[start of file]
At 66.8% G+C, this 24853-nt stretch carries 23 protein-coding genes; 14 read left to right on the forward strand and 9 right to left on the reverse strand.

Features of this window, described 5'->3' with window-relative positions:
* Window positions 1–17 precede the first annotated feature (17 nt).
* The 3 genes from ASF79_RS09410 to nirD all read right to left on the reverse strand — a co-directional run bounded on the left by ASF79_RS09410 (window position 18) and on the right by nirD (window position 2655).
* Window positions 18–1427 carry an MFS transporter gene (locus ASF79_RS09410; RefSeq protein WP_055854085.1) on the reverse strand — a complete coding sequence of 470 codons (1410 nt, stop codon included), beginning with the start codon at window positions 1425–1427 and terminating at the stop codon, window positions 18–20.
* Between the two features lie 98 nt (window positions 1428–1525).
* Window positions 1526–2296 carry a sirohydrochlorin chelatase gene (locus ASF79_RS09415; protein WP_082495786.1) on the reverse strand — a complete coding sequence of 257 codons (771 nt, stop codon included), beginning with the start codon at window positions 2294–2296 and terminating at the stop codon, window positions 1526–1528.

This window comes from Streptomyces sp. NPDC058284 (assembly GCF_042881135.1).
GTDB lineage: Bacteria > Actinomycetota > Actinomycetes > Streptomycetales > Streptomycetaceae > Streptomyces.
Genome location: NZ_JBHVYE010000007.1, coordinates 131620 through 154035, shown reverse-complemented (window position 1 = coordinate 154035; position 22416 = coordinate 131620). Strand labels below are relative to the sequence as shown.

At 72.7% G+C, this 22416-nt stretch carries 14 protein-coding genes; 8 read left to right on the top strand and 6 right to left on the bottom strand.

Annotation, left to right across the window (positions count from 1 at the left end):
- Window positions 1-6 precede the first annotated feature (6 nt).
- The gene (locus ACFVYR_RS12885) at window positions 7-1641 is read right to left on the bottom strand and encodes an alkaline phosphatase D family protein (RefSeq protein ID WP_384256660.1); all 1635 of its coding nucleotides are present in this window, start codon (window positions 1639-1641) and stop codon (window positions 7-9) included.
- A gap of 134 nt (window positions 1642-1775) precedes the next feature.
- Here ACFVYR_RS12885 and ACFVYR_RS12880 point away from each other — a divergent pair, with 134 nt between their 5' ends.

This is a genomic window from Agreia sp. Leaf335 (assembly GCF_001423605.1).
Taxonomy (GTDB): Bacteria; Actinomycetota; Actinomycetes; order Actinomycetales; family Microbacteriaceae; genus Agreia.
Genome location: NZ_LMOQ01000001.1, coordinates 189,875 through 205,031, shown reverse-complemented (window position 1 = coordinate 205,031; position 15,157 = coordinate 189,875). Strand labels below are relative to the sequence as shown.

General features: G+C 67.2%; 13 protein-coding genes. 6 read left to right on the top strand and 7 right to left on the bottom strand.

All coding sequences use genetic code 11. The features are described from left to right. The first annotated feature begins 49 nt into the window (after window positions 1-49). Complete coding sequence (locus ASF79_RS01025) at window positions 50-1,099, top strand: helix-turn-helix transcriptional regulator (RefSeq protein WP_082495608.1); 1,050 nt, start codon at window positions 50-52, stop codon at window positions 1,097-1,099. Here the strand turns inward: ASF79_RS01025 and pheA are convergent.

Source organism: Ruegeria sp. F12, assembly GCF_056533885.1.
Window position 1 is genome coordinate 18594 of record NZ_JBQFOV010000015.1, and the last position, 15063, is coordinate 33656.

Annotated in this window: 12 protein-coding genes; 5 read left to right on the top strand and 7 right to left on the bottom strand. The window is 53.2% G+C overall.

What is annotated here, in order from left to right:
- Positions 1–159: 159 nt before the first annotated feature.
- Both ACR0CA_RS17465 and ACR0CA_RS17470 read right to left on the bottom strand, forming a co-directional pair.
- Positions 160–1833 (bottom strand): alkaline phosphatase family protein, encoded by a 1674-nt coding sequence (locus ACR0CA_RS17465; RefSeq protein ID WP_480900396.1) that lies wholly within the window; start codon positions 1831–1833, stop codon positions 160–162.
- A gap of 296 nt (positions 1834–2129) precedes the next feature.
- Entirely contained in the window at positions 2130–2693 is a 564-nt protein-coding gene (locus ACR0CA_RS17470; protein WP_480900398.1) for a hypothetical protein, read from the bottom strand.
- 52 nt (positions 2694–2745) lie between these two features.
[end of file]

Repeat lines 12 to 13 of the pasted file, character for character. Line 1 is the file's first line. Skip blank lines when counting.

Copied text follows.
Annotation, left to right across the window (positions count from 1 at the left end):
- Window positions 1-6 precede the first annotated feature (6 nt).